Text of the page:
Flu Can Cause Fluid Build Up In Lungs

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2009-02-10 13:06

In a fight against respiratory infections, the body typically produces a little fluid to help the lungs generate a productive cough. But new research suggests that the flu virus can tip the balance toward too much fluid in the lungs, interfering with the supply of oxygen to the rest of the body.

An immune response ultimately is needed to eliminate the flu virus, but this research suggests that it’s not the presence of the virus alone that does all the harm to a sick person. Instead, the fluid buildup deep inside the lungs might help kill a person infected with the flu, according to the research, which was conducted in mice.

“My take is that when people die of these illnesses, they’re dying because they can’t breathe,” said Ian Davis, assistant professor of veterinary biosciences at Ohio State University and senior author of the study. “If the lungs aren’t working well, then it doesn’t matter whether a week from now you can make an immune response and clear the virus if you can’t survive that long because you just can’t get oxygen.”

Detailing exactly how flu interferes with fluid clearance in the lungs lays the groundwork for a second phase of related studies to test a new therapy – a drug that is already known to regulate the amount of fluid that builds up in infected lungs.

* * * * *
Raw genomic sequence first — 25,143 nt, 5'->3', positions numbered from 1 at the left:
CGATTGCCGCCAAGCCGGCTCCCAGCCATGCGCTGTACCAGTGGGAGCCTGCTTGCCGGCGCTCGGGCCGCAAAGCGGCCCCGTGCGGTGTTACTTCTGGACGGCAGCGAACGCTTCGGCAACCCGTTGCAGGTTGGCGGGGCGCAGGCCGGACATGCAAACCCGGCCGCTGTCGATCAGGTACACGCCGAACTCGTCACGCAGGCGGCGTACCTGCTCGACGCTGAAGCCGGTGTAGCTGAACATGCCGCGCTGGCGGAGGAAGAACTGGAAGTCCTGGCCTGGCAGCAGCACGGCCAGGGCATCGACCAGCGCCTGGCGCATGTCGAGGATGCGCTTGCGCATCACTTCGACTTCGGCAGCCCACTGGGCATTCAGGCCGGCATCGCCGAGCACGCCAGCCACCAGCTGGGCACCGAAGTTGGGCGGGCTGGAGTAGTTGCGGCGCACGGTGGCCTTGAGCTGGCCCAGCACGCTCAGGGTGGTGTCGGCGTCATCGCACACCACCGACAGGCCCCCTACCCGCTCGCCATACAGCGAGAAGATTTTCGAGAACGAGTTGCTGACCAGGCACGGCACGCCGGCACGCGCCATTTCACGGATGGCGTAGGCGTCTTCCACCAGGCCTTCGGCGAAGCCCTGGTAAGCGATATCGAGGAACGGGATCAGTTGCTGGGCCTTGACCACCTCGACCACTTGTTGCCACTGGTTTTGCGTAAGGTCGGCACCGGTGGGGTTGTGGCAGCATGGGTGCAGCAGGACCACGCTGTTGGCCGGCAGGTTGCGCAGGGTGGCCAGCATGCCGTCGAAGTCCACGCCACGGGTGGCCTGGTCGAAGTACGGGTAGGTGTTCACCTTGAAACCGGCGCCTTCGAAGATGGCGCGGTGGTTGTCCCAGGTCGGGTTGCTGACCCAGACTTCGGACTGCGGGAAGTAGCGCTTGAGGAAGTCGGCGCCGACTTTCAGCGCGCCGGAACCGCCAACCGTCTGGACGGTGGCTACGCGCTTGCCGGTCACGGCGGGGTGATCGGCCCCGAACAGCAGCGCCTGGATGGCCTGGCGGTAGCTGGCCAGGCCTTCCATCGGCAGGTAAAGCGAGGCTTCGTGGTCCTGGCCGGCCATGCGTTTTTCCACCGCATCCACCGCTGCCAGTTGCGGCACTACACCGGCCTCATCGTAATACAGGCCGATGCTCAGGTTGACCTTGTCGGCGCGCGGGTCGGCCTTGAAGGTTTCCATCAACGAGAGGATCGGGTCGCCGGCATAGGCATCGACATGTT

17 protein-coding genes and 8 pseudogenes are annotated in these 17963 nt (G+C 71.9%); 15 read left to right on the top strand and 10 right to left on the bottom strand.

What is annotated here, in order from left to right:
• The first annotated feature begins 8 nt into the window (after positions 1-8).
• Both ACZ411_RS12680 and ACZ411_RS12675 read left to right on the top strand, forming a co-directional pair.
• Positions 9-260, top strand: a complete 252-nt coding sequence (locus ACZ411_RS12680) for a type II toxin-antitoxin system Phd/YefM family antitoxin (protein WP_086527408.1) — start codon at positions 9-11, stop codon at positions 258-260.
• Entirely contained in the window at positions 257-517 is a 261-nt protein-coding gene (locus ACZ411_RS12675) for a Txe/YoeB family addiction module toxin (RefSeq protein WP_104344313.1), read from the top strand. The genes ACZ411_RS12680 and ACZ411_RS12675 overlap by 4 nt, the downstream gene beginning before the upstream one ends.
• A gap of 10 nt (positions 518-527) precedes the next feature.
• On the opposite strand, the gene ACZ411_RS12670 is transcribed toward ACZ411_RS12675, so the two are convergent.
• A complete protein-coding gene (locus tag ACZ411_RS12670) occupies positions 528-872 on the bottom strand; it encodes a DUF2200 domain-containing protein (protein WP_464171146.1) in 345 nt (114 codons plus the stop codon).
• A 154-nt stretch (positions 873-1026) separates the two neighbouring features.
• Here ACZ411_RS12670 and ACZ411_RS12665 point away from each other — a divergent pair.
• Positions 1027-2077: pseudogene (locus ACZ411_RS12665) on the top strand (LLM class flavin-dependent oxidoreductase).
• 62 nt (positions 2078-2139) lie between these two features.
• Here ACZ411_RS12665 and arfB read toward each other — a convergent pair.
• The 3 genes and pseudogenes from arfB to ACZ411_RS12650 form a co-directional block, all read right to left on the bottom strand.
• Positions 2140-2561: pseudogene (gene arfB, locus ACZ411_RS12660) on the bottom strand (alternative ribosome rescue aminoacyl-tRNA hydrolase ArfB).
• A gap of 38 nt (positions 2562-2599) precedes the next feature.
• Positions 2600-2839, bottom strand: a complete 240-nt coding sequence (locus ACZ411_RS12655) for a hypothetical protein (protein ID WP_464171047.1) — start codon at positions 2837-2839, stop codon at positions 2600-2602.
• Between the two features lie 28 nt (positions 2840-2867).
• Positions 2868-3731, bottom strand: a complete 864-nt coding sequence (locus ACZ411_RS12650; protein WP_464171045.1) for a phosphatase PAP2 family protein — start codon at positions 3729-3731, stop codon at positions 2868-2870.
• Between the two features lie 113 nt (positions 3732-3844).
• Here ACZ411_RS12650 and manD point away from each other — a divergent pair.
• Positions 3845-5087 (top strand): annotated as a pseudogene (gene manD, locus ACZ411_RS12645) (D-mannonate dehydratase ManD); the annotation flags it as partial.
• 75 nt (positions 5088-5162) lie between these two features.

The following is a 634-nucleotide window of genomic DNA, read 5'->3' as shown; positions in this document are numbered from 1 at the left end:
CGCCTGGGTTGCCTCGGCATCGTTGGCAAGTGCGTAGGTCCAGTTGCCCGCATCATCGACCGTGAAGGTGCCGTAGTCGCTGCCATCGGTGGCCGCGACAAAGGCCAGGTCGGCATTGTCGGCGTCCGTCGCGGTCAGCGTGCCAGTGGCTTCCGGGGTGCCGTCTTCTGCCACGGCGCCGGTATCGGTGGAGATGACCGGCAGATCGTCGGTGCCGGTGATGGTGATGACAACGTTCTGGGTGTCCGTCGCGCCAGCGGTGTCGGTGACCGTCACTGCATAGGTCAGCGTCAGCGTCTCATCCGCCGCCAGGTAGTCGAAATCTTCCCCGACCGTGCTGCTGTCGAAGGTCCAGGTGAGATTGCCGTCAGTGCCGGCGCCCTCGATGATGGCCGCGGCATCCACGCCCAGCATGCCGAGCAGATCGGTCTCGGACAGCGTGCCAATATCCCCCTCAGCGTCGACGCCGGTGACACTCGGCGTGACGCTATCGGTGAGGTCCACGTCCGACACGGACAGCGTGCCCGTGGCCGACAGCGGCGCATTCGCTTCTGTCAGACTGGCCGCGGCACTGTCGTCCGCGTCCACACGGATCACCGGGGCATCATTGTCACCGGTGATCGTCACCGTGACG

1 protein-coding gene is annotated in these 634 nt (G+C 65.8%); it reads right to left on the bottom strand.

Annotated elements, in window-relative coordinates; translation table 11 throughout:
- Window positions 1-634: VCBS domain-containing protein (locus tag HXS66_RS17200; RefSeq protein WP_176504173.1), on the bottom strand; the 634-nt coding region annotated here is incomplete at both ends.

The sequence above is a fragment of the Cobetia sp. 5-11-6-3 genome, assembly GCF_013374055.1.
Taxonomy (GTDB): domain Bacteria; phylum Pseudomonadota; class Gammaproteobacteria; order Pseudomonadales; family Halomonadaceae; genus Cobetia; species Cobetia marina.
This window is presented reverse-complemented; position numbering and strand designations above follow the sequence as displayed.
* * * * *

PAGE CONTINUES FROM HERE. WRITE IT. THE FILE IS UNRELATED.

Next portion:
In the event of a flu pandemic, such a drug, which scientists hope could be inhaled by mouth, might be an important supplement to antiviral medications and ventilators, Davis said.

The research is published in a recent issue of the American Journal of Respiratory and Critical Care Medicine.

Davis and colleagues infected mice with high doses of an influenza A virus to compare oxygen levels and fluid clearance in infected mice to those of healthy mice.

Mice that were infected with the highest doses of flu experienced a steady decline in oxygen in their blood and higher levels of fluid in the lungs. Two days after infection, fluid clearance in these mice was only half as effective as fluid clearance from the lungs of uninfected mice.

Lung infections have been known to cause problems with what is called alveolar fluid clearance, but the effects of the flu on the lungs had not been tested before, Davis said. The alveoli are air spaces deep inside the lungs where oxygen enters the blood in exchange for carbon dioxide to be exhaled.

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